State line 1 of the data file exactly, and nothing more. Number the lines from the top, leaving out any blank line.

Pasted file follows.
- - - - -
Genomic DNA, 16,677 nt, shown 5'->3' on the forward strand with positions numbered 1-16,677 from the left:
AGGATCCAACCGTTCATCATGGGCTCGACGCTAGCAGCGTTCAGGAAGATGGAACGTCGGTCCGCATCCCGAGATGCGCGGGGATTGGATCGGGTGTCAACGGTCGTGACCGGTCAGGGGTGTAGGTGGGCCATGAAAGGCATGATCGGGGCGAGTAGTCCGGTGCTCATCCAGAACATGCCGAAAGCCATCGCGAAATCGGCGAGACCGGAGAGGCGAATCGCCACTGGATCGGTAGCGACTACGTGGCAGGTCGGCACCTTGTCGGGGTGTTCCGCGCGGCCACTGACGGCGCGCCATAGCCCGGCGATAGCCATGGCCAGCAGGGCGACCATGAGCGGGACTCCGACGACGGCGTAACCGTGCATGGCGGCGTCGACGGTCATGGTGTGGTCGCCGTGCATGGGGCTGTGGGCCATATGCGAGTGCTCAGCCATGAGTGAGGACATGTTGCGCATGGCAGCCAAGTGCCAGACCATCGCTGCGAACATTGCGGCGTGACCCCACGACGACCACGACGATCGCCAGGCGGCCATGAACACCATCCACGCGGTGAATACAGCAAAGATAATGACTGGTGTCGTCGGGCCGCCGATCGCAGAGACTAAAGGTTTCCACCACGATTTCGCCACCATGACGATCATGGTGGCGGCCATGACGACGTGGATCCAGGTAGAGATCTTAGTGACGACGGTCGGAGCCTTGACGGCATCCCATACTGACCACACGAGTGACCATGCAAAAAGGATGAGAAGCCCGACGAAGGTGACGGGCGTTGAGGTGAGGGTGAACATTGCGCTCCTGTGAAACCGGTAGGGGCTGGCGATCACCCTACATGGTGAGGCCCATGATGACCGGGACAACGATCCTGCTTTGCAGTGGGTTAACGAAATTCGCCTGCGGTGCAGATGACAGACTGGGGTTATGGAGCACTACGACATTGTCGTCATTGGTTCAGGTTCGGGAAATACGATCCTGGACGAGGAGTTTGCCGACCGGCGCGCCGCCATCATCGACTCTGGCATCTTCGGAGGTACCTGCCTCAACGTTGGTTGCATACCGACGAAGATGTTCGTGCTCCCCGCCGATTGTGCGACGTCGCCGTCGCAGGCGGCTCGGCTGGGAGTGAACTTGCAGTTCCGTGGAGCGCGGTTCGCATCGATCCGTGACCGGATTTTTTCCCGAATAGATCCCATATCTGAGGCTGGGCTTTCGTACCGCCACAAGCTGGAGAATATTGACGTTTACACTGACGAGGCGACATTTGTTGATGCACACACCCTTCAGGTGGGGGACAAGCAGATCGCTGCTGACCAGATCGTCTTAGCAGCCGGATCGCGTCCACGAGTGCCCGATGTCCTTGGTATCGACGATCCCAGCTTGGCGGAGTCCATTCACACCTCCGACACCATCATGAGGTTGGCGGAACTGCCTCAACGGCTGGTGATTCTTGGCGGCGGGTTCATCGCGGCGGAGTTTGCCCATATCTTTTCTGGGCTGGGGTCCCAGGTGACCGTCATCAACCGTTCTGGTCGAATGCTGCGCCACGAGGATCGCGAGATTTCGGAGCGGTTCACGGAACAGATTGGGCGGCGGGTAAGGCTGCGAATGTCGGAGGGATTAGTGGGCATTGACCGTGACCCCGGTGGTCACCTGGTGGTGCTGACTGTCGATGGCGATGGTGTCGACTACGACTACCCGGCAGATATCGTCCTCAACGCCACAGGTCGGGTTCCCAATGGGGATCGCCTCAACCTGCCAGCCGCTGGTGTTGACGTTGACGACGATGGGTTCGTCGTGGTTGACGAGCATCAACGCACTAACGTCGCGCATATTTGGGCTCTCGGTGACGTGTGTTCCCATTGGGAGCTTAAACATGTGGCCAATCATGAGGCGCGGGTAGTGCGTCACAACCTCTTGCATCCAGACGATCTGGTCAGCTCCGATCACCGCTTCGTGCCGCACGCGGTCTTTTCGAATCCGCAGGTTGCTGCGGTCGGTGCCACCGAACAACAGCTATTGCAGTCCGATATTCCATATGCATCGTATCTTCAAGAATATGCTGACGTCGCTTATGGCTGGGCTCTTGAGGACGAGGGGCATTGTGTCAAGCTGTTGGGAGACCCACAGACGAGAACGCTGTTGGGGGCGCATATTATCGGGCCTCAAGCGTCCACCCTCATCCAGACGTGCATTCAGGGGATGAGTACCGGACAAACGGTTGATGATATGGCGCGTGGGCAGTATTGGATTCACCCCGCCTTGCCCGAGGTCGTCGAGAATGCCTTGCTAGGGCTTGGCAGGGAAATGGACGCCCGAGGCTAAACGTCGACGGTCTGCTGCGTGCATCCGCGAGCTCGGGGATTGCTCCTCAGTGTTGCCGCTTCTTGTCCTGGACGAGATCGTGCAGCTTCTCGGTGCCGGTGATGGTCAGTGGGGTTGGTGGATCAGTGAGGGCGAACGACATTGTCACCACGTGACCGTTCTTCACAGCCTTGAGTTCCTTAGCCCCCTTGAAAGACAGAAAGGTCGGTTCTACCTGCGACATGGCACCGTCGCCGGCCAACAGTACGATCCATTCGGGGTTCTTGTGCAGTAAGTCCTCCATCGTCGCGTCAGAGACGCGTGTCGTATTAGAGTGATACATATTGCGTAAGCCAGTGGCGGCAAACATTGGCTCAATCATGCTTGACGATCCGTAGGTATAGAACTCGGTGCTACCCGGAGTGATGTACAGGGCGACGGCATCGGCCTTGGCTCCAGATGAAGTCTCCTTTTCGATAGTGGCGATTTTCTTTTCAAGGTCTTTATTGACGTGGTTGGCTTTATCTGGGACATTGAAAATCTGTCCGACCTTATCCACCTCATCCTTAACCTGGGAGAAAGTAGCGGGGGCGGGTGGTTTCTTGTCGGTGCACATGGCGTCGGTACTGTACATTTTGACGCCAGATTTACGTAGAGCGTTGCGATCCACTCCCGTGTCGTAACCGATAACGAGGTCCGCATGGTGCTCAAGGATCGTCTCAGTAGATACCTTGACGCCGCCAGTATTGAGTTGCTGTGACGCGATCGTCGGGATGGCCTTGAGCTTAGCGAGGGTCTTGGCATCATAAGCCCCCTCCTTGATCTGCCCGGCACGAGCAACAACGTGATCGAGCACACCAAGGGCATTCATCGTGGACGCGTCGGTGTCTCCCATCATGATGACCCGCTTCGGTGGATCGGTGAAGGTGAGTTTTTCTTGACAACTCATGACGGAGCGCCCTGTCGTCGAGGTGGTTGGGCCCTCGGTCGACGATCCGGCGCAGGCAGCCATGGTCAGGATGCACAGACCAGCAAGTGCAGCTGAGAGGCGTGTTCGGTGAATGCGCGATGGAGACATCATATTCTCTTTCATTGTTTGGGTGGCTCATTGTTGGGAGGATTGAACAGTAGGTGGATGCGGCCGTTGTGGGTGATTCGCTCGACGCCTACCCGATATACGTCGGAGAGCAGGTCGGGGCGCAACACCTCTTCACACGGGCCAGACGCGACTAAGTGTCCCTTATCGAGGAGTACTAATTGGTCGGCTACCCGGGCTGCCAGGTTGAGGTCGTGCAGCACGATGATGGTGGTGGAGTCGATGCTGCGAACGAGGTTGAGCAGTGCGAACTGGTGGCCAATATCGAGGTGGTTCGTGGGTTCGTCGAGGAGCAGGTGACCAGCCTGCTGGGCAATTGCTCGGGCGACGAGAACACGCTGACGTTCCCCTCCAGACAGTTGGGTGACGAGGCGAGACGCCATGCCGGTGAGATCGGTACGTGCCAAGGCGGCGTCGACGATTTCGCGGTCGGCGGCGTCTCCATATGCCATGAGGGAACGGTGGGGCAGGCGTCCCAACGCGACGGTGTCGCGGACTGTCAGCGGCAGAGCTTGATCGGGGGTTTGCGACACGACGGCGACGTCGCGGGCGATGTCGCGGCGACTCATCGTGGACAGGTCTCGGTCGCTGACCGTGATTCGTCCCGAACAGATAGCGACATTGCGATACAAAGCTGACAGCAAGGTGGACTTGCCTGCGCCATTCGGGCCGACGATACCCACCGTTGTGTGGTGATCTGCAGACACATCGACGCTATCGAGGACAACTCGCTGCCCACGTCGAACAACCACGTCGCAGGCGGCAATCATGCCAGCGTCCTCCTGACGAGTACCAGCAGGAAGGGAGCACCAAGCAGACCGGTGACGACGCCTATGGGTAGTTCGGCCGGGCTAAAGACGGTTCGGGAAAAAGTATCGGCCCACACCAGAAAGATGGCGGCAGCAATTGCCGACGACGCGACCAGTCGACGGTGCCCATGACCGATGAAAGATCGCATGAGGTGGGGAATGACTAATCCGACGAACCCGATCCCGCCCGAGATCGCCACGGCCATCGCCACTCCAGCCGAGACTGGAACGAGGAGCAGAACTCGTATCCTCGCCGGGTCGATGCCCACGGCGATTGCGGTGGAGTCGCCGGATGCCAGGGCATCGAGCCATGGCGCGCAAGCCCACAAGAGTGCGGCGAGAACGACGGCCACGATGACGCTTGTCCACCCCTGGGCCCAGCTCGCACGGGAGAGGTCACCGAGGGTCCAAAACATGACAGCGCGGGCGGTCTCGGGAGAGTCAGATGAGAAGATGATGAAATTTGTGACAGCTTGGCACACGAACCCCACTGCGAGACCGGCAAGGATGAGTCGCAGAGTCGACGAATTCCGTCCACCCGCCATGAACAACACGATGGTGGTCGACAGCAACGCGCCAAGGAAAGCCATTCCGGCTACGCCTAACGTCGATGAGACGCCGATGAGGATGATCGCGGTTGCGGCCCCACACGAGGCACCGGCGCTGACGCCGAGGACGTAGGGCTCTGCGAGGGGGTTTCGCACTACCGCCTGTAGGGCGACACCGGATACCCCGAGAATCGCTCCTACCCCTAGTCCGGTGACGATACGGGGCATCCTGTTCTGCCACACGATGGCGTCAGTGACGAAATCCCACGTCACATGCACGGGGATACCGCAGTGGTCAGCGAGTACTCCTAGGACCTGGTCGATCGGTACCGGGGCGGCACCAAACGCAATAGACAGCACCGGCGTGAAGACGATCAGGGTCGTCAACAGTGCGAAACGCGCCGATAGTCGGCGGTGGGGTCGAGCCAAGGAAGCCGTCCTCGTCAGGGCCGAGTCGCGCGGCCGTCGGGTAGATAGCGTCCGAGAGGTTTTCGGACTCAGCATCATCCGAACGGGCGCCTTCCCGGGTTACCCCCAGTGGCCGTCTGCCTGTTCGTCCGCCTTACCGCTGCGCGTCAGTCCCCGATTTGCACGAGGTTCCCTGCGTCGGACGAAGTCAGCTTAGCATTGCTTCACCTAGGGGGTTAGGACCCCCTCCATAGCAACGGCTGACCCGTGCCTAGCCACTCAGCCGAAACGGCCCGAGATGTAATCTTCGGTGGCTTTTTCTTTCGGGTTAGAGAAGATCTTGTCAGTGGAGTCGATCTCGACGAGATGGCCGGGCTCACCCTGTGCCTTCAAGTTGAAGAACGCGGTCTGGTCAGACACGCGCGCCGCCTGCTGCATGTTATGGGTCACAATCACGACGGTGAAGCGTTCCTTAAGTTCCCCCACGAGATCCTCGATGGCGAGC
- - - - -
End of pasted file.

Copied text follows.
Genomic DNA, 16,677 nt, shown 5'->3' on the forward strand with positions numbered 1-16,677 from the left: